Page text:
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Tuesday, August 24, 2010

Doctor Referred to Criminal Court for Death of 13-year old FGM Victim

Marwa Al-A'sar / Egypt Daily News

CAIRO: The Public Prosecutor referred a physician to the criminal court in Menufiya governorate for the death of a 13-year-old girl during a circumcision procedure, press reports said Friday.

Investigations indicated the child bled to death after undergoing the procedure, the reports added.

The doctor was taken into custody pending trial.

Minister of State for Family and Population Moushira Khattab had filed a complaint at the Public Prosecutor’s office demanding that legal measures against whoever was involved in the incident be taken immediately.

In June 2008, the Egyptian parliament made amendments to the Child Law banning FGM and imposing a sentence of a maximum of two years and a fine of a maximum of $1,000 as a penalty for performing it. The law also punishes practitioners, including parents, with between three months and two years in jail.

According to the investigations, the girl was buried without a burial license to avoid any suspicion about the cause of death.

“If proven guilty, the doctor may face two charges, carrying out an illegal practice and manslaughter,” lawyer at the Hisham Mubarak Law Center Ahmed Seif El-Islam told Daily News Egypt Friday.

In June 2007 the Health Ministry banned doctors and nurses from carrying out the procedure referred to as Female Genital Mutilation (FGM), vowing to penalize or even put on trial any physician or nurse performing it.

The announcement followed the death of a 12-year-old girl in Upper Egypt whose death symbolized the brutality of this cultural practice.

Egypt's top Islamic and Christian authorities were quick to voice support for the ban, saying the practice had no basis either in the Quran or in the Bible.

In the 1950s, the government tried to stop midwives from performing the custom, while allowing doctors to do so, fearing that otherwise families who insisted on circumcising their daughters would have the operation carried out under unsanitary conditions.

“The problem of circumcision is that it has to do with ... [Egyptian] customs and traditions. So it is not easy to entirely eradicate the practice at once,” Seif El-Islam noted.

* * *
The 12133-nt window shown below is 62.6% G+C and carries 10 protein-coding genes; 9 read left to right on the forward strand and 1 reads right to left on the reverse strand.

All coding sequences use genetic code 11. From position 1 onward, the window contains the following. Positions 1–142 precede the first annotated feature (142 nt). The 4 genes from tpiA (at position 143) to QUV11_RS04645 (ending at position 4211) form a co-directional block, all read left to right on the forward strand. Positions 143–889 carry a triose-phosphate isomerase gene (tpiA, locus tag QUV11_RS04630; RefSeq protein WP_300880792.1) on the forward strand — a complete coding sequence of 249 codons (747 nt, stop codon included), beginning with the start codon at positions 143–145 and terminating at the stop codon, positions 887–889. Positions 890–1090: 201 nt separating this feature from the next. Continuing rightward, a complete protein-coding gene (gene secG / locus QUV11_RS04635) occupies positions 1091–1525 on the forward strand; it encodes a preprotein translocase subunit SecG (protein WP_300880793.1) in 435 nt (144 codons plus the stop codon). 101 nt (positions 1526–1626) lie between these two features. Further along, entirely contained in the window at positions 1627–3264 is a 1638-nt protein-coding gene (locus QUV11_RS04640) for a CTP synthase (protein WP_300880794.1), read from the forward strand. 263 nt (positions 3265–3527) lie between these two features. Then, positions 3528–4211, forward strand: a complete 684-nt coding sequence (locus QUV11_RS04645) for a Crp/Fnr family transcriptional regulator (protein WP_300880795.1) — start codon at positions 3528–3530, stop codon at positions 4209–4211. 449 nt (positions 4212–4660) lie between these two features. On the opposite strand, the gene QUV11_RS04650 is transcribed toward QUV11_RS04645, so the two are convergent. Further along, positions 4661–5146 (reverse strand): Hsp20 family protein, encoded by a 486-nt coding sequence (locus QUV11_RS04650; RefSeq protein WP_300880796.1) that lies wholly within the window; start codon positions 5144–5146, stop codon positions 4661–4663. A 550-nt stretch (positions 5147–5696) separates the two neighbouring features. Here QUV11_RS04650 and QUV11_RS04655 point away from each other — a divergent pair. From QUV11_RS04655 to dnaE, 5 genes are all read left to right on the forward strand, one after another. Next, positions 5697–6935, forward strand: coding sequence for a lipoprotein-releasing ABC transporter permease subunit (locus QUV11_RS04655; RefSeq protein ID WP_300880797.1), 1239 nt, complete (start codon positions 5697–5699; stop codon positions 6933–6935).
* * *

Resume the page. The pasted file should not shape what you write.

In 1994, due to a public outcry over a CNN television documentary showing circumcision of a nine-year-old-girl by a barber, the Minister of Health at that time decreed that the procedure should be performed one day per week at government facilities but only by trained medical personnel and only if they fail to persuade the parents against it.

According to the World Health Organization (WHO), circumcision comprises all procedures involving partial or total removal of the external female genitalia or other injury to the female genital organs whether for cultural, religious or other non-therapeutic reasons.

Conservative Muslim and Christian Egyptian families have their daughters circumcised as a means to preserve their chastity.

It has been medically proven that the surgical removal of part or of the entire clitoris of a female’s vagina would curb her sexual desire.

However, the impact of FGM depends on the degree of mutilation, the methods used and sanitation. They comprise not only physical, but also severe, lifelong psychological trauma.
Some consequences of FGM include severe pain during the actual procedure, shock as well as possible death due to blood loss. Later consequences include pain and serious difficulties with urination, sexual intercourse, menstruation, childbirth and more.

“I treated many women who were traumatized by the practice. But the psychological impact depends on how the procedure was carried out,” psychologist Mervat El-Amry told Daily News Egypt.

“In general, most women who sought help suffered severe problems in their private relationships with their husbands,” she added.

A 2005 government report found that about 90 percent of Egyptian women had undergone the extremely painful procedure which can severely mutilate the genitals. –Additional reporting by AFP.